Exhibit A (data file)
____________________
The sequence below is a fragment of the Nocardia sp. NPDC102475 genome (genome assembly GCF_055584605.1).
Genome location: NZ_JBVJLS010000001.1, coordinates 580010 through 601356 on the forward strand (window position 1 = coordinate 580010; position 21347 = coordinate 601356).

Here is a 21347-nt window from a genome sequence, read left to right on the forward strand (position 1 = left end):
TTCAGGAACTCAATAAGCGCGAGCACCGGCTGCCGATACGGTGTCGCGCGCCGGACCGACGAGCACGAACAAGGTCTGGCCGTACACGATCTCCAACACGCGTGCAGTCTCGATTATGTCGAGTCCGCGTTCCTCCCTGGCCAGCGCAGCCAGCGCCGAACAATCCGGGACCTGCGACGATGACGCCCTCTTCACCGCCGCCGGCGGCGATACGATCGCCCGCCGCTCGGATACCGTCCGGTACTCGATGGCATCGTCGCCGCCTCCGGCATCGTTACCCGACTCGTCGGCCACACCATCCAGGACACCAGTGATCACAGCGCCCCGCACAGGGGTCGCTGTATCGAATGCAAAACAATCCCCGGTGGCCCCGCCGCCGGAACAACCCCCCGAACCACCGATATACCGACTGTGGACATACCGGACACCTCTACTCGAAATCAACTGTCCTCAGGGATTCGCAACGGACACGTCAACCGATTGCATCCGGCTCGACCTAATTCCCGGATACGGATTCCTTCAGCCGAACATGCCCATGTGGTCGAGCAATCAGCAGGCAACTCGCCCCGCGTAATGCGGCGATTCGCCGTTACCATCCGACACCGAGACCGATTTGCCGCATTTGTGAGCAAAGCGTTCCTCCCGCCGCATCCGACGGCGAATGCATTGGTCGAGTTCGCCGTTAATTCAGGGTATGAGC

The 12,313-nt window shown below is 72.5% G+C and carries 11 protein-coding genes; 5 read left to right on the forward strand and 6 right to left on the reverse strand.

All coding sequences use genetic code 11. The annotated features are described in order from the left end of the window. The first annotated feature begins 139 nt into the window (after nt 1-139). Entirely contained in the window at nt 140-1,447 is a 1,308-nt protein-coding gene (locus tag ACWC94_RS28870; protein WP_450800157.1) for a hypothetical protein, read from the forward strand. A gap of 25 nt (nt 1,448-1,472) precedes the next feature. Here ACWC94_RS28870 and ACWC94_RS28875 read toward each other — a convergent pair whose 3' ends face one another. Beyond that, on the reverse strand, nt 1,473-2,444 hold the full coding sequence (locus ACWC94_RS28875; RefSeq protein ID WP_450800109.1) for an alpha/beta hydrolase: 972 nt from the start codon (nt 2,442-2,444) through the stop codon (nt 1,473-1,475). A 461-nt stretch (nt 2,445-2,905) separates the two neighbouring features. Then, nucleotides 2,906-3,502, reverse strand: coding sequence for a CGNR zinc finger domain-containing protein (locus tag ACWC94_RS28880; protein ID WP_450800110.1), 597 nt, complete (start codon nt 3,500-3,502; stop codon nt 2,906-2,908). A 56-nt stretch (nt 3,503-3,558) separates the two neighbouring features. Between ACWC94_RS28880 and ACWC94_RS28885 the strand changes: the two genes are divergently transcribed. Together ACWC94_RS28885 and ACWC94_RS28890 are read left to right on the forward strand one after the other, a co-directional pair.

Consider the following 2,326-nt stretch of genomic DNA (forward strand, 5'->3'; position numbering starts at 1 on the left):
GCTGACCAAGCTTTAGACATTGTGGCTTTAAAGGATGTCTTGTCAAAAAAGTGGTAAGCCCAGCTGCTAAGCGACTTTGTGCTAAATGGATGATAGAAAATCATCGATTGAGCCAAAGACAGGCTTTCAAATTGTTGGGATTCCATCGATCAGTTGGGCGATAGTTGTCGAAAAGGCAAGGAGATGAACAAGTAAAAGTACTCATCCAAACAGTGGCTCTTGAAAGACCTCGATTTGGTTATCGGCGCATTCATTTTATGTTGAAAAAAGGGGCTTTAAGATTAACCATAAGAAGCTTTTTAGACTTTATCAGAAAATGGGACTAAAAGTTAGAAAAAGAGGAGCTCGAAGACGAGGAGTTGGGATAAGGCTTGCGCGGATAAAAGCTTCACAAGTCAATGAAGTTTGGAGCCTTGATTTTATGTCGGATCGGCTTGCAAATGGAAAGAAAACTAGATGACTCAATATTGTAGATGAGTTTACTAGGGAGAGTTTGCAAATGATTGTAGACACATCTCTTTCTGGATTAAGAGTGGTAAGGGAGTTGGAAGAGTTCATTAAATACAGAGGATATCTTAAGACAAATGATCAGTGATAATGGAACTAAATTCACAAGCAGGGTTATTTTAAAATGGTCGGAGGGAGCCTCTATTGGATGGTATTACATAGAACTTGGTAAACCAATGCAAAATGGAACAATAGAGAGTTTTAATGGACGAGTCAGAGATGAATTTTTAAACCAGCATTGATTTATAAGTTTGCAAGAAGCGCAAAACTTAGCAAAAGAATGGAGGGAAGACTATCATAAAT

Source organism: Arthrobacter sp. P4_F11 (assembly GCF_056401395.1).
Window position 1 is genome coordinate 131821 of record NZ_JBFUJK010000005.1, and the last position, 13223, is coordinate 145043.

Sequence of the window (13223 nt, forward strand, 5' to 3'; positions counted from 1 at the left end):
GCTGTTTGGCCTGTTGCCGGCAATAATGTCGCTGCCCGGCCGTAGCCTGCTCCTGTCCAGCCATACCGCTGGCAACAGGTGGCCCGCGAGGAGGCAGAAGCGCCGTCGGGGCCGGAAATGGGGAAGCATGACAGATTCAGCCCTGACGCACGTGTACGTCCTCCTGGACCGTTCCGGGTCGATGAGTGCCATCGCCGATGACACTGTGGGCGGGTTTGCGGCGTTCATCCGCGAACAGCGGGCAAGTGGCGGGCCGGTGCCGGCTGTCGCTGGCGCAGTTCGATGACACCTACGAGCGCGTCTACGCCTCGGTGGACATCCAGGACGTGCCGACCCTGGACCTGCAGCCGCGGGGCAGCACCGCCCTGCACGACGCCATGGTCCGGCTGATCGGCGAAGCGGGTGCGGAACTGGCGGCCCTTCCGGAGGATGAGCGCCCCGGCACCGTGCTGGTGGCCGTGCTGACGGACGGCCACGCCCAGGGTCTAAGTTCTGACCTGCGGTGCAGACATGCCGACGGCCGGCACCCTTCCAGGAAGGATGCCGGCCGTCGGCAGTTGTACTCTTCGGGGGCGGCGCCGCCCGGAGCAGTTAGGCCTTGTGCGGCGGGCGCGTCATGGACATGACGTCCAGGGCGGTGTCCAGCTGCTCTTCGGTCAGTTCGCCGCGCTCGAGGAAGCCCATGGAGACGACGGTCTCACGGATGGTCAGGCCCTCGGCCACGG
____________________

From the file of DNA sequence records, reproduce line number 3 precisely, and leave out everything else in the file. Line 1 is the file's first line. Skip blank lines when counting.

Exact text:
Here is a 21347-nt window from a genome sequence, read left to right on the forward strand (position 1 = left end):